Chart: Where Federal Spending is going in Oregon

Federal Expenditure by Region
By Josh Lehner
Oregon Office of Economic Analysis Blog.

A common refrain one hears goes along the lines that the U.S. subsidizes rural areas and living, while the metro areas generate more in tax revenue than they receive in benefits, or something along those lines. There are multiple components and questions that go into such a statement: where does the revenue come from, where is the money spent, on which types of programs, are their “makers” and “takers” when looking at revenues minus expenditures, are we looking strictly at actual revenues and expenditures or are we debt financing some, etc. I do not have an answer to most of those, but what I do have are federal expenditures by type on a regional basis.

The following is based on a recent inquiry to our office and I have tried to produce a few summary graphs and maps. All the data comes from the Census Bureau’s Consolidated Federal Funds report however I am using the USDA’s categorizations of the data. Unfortunately Census program was terminated last summer and the latest data is 2010. This is my first real foray into this data so if you are more familiar with it and have good insights I am missing, please let me know and I will update. A complete set of slides, including more information and figures, is available here in PDF format:  USDA Federal Expenditures 2010.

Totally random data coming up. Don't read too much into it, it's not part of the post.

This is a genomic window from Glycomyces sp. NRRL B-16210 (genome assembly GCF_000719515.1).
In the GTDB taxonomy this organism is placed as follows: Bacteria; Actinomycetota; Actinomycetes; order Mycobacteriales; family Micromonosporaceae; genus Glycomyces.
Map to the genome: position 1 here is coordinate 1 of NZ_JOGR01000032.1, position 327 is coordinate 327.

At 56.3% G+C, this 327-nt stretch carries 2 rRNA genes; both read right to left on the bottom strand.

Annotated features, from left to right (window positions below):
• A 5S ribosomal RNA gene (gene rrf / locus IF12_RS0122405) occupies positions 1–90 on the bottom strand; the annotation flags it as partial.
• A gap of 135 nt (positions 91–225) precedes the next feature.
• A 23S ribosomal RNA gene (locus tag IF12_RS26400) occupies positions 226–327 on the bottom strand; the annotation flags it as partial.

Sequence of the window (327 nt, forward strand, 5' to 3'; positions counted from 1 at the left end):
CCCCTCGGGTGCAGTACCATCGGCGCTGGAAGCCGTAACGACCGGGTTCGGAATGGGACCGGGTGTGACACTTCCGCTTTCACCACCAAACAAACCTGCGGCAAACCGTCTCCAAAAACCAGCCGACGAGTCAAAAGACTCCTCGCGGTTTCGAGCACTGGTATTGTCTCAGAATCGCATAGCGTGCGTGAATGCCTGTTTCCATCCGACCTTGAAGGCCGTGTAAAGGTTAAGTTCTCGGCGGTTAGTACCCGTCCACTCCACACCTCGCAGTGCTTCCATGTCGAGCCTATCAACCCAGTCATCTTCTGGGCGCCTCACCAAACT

First a few caveats. The actual level of federal dollars does follow the population centers and in Oregon that means the Willamette Valley, in order to view regional differences I calculate all of the following on a per capita basis. I have also subtracted out direct federal wages and salaries. Oregon does not have much of a federal employment footprint, but to try and get at the underlying spending I am leaving out these employees’ direct wages. Finally, there are some issues with assigning all of the money to a specific county. About 6-7% of the money flowing to Oregon in 2010 was unallocated to a specific county, so there are slightly different numbers when looking at the statewide total compared with the county sum. Furthermore, it does appear that Marion county is pretty high on the list for a number of categories and I suspect that some of this is due to federal dollars transferring to Salem that state government would then redistribute across Oregon, but in the data counts as Marion dollars.

With all of that being said, per capita federal spending in 2010 looks like the following. Effectively, the counties that are green are above average in terms of spending per capita, yellow and blue counties are average, while orange and red are below.